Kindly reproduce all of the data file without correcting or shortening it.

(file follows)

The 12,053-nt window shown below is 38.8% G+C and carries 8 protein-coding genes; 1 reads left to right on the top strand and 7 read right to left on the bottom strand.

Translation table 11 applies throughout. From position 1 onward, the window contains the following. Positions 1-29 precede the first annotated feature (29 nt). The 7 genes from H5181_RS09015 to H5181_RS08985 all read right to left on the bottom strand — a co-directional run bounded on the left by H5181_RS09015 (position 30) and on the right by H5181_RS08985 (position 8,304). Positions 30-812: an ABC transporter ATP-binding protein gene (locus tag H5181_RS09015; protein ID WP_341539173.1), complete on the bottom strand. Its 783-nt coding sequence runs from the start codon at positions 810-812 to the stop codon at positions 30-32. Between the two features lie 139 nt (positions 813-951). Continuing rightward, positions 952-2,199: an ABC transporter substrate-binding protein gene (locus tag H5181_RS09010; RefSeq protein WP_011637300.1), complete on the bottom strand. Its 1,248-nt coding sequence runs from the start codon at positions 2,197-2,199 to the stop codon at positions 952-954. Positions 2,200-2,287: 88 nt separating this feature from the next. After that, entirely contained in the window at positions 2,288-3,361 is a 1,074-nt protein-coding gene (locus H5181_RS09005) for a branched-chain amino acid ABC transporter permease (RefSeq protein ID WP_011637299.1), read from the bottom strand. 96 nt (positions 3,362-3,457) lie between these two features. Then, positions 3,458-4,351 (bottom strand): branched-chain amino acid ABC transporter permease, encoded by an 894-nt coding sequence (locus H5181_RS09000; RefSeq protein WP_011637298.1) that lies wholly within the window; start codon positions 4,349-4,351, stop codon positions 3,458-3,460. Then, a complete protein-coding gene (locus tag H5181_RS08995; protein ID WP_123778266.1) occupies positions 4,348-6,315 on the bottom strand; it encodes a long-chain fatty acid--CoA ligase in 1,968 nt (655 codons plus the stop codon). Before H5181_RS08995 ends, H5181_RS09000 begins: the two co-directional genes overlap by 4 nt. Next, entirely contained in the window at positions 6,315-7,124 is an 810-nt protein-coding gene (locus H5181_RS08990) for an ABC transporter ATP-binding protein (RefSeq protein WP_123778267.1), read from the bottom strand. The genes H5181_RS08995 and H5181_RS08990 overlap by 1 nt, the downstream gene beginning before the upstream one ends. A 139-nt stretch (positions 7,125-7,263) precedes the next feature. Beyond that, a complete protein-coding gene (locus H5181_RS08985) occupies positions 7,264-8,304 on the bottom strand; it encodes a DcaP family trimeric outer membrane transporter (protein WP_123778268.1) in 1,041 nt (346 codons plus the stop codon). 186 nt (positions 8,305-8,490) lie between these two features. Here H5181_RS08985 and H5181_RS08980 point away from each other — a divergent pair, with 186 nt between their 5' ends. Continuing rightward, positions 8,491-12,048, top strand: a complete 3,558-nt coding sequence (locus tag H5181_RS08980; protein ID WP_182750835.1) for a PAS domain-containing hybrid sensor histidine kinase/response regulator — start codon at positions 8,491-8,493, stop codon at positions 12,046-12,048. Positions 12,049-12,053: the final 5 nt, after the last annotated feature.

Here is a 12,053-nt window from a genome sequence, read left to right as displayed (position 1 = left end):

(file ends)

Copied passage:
The 12,053-nt window shown below is 38.8% G+C and carries 8 protein-coding genes; 1 reads left to right on the top strand and 7 read right to left on the bottom strand.

Translation table 11 applies throughout. From position 1 onward, the window contains the following. Positions 1-29 precede the first annotated feature (29 nt). The 7 genes from H5181_RS09015 to H5181_RS08985 all read right to left on the bottom strand — a co-directional run bounded on the left by H5181_RS09015 (position 30) and on the right by H5181_RS08985 (position 8,304). Positions 30-812: an ABC transporter ATP-binding protein gene (locus tag H5181_RS09015; protein ID WP_341539173.1), complete on the bottom strand. Its 783-nt coding sequence runs from the start codon at positions 810-812 to the stop codon at positions 30-32. Between the two features lie 139 nt (positions 813-951). Continuing rightward, positions 952-2,199: an ABC transporter substrate-binding protein gene (locus tag H5181_RS09010; RefSeq protein WP_011637300.1), complete on the bottom strand. Its 1,248-nt coding sequence runs from the start codon at positions 2,197-2,199 to the stop codon at positions 952-954. Positions 2,200-2,287: 88 nt separating this feature from the next. After that, entirely contained in the window at positions 2,288-3,361 is a 1,074-nt protein-coding gene (locus H5181_RS09005) for a branched-chain amino acid ABC transporter permease (RefSeq protein ID WP_011637299.1), read from the bottom strand. 96 nt (positions 3,362-3,457) lie between these two features. Then, positions 3,458-4,351 (bottom strand): branched-chain amino acid ABC transporter permease, encoded by an 894-nt coding sequence (locus H5181_RS09000; RefSeq protein WP_011637298.1) that lies wholly within the window; start codon positions 4,349-4,351, stop codon positions 3,458-3,460. Then, a complete protein-coding gene (locus tag H5181_RS08995; protein ID WP_123778266.1) occupies positions 4,348-6,315 on the bottom strand; it encodes a long-chain fatty acid--CoA ligase in 1,968 nt (655 codons plus the stop codon). Before H5181_RS08995 ends, H5181_RS09000 begins: the two co-directional genes overlap by 4 nt. Next, entirely contained in the window at positions 6,315-7,124 is an 810-nt protein-coding gene (locus H5181_RS08990) for an ABC transporter ATP-binding protein (RefSeq protein WP_123778267.1), read from the bottom strand. The genes H5181_RS08995 and H5181_RS08990 overlap by 1 nt, the downstream gene beginning before the upstream one ends. A 139-nt stretch (positions 7,125-7,263) precedes the next feature. Beyond that, a complete protein-coding gene (locus H5181_RS08985) occupies positions 7,264-8,304 on the bottom strand; it encodes a DcaP family trimeric outer membrane transporter (protein WP_123778268.1) in 1,041 nt (346 codons plus the stop codon). 186 nt (positions 8,305-8,490) lie between these two features. Here H5181_RS08985 and H5181_RS08980 point away from each other — a divergent pair, with 186 nt between their 5' ends. Continuing rightward, positions 8,491-12,048, top strand: a complete 3,558-nt coding sequence (locus tag H5181_RS08980; protein ID WP_182750835.1) for a PAS domain-containing hybrid sensor histidine kinase/response regulator — start codon at positions 8,491-8,493, stop codon at positions 12,046-12,048. Positions 12,049-12,053: the final 5 nt, after the last annotated feature.

Here is a 12,053-nt window from a genome sequence, read left to right as displayed (position 1 = left end):